The hand-picked bunches of grapes, harvested by cutting the stalk with pruners, are used for homemade grape juice and wine. Some of the freshly pressed grape juice is given away to friends and the rest is frozen. The shelf life in the fridge is only a week because there are no additives or preservatives.
Menold owns a 180-litre bladder press with a perforated stainless-steel mesh on the inside and cheesecloth in the liner. Air pressure inflates the central bladder, pressing the juice out through the perforated sides. The rich wine-coloured juice flows out and is pumped into stainless-steel vats.
Dudgeon's wine 'press' is in the form of a pot and a potato masher. Nevertheless, he made 54 litres of wine. "Do you know how much stomping it would take to get that much juice? You get a pretty good yield in a crop's third year," he said, adding his attempts are not always drinkable but rather a work in progress.
"If it tastes a little rough, my wife, Lorraine, cooks with it. A cup of wine in your stew tenderizes the meat nicely."
Dudgeon, a serious gardener who grows multiple vegetable crops on a large scale, said more and more northern states are getting into grape production. South Dakota, for example has 20 vineyards. The University of Minnesota has a wine grape research program that evaluates wine produced from experimental grape varieties.
Graduate student Tyler Kaban at the University of Saskatchwan's widely respected fruit program is cross-breeding a number of superior wine grapes, including pinot noir, merlot and cabernet. His research is sure to have a promising impact on grape-growing and winemaking on the Prairies. For detailed information on hardy grape varieties for Manitoba, visit www.gov.mb.ca/agriculture.
Frank Ferlaino grows Vitis Vinifera Strawberry grapes on a trellis in his Winnipeg backyard for the pleasure of eating fresh, but the harvest is not enough to make a quantity of wine.
This year, Ferlaino bought 11 cases of cabernet sauvignon and three cases of merlot grapes from DeLuca's. Both types are red grapes from the Bordeaux region of France and, combined, should result in a very dry wine, enough for a one-year supply.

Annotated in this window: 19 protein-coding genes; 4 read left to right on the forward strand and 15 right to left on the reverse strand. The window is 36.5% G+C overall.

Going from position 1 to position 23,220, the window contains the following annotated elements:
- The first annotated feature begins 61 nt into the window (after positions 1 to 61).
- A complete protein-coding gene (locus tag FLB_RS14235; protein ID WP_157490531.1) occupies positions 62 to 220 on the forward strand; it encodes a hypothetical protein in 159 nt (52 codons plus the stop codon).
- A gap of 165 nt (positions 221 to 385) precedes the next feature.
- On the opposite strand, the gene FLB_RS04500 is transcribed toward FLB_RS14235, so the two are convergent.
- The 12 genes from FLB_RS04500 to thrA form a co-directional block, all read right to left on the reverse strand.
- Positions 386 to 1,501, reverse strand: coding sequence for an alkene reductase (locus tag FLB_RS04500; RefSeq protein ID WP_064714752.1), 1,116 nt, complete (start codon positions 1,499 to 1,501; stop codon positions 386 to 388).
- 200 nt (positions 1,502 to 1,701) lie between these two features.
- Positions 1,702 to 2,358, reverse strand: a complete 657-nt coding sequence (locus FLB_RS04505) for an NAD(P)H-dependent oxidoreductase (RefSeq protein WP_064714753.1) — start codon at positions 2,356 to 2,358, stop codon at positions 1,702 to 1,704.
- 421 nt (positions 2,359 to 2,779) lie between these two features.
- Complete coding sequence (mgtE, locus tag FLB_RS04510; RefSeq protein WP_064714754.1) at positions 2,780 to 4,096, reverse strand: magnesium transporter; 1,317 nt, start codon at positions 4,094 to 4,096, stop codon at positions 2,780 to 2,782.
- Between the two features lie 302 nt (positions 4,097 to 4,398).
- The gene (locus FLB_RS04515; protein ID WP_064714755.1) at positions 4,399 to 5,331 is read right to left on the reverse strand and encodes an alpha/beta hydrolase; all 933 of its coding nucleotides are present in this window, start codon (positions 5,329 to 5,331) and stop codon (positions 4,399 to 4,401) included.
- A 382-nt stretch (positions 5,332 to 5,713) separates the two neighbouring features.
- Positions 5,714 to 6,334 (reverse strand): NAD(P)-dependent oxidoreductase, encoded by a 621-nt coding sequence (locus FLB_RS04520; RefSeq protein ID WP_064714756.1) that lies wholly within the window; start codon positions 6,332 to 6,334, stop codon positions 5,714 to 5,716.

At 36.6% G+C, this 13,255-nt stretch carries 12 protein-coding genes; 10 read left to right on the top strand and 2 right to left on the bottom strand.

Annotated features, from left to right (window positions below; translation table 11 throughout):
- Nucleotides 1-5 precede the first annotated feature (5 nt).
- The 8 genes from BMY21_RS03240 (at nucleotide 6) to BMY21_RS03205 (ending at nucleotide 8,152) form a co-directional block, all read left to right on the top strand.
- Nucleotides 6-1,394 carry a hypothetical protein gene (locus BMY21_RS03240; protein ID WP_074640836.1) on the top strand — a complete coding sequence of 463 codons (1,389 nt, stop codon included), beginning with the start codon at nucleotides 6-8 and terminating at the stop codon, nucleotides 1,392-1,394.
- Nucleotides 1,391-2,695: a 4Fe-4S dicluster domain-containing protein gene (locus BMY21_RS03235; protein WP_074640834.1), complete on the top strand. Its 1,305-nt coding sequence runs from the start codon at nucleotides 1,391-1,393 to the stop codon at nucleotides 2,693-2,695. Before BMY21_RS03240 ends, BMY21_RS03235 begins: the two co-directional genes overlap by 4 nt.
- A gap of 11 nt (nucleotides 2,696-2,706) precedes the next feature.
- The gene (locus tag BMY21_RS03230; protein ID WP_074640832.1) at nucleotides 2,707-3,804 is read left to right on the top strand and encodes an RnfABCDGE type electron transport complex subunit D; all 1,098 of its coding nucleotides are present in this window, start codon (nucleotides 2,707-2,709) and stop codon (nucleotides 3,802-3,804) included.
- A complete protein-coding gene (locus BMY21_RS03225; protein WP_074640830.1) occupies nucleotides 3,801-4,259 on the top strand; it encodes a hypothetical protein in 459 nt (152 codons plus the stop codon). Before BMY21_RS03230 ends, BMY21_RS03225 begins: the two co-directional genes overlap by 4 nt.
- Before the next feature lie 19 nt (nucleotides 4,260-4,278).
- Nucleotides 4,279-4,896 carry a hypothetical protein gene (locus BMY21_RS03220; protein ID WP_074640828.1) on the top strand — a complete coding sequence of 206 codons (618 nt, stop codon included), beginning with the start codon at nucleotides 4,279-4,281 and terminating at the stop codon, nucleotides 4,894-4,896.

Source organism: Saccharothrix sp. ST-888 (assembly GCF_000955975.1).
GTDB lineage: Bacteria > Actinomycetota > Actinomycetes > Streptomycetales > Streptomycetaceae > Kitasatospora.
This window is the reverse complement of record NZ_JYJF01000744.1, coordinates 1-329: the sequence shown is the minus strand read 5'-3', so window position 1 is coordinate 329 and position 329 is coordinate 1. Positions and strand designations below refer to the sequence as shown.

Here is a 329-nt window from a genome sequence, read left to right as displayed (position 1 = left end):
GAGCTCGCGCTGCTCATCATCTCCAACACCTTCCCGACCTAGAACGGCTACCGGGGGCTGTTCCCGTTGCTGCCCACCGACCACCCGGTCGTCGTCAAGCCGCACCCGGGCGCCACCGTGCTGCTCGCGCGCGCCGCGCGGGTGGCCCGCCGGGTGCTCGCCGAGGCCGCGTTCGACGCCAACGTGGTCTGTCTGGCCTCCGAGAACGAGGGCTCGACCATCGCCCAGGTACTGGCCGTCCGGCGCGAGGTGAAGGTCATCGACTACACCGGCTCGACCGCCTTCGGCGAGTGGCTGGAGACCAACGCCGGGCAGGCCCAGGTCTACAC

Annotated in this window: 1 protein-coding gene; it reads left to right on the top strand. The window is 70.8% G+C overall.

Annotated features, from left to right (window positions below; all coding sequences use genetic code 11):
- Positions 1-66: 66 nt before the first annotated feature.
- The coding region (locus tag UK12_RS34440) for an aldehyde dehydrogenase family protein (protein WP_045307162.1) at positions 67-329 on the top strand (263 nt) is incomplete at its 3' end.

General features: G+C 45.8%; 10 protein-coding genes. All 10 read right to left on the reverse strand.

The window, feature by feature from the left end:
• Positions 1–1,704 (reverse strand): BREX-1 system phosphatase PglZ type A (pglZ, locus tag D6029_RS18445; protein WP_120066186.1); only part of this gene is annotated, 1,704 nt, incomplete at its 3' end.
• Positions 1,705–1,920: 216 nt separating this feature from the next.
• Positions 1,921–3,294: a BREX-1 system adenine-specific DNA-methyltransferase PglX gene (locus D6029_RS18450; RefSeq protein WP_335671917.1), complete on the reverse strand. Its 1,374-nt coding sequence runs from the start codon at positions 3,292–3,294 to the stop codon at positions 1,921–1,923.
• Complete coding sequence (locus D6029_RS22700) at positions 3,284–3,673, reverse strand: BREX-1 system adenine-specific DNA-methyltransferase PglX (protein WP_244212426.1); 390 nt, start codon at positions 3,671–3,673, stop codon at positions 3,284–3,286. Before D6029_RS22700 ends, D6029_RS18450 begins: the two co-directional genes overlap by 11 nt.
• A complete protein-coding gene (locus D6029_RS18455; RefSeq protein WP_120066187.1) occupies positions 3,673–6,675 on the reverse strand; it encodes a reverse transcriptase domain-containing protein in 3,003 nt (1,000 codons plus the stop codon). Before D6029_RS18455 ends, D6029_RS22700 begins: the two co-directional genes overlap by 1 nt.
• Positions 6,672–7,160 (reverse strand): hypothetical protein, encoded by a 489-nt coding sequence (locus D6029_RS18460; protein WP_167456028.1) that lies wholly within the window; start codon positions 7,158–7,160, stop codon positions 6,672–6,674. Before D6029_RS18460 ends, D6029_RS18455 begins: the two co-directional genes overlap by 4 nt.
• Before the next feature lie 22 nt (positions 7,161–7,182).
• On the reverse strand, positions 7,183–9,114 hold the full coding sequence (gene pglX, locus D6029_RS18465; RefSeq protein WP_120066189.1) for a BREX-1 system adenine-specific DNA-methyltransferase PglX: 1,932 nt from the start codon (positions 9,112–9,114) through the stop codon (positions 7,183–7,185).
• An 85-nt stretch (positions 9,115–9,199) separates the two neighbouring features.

"You can use any mix you want," said Ferlaino, whose family in Cetona, Tuscany, has their own vineyard and label, Ferlaino Hand Crafted Wines, growing between 40 and 50 different varieties of grape.
"All grapes taste different, even if they have the same name. The flavour depends on the quality of the soil they are grown in as well as the weather; for example, how much it rained. The quality of the grape you use is directly related to the quality of wine produced."
Ferlaino has tried store-bought kits but has not been satisfied with the results. His main concern is the kits may contain preservatives or added flavours, whereas his homemade wine has only one ingredient: grapes. No additives or yeast.
The grapes are pressed in Ferlaino's neat and tidy garage using a wooden-basket ratchet-style fruit and wine press or torque. This is the traditional way, outside of crushing the grapes with your feet, something Ferlaino has tried in the past. The pressed, de-stemmed juice, or mosto, is removed from a waiting pail to a fermentation container made of wood and cast iron where the grapes are squeezed again. September's outdoor temperatures of 20 to 22 C were ideal in order for this step to be completed in about five days. Ferlaino times his wine-making so that by November 11 the wine is ready to be either bottled or stored in 54-litre glass vats that are equipped with taps and stored in a cold room, or cantina, in his basement. The wine will be allowed to age for about five or six months at an optimum temperature of 10 to 12 C.
Tempted to try growing grapevines next year but want to start out (really) small? Next spring, look for pinot meunier pixie, a natural dwarf grapevine that you can grow on your windowsill and promises clusters of deep purple grapes.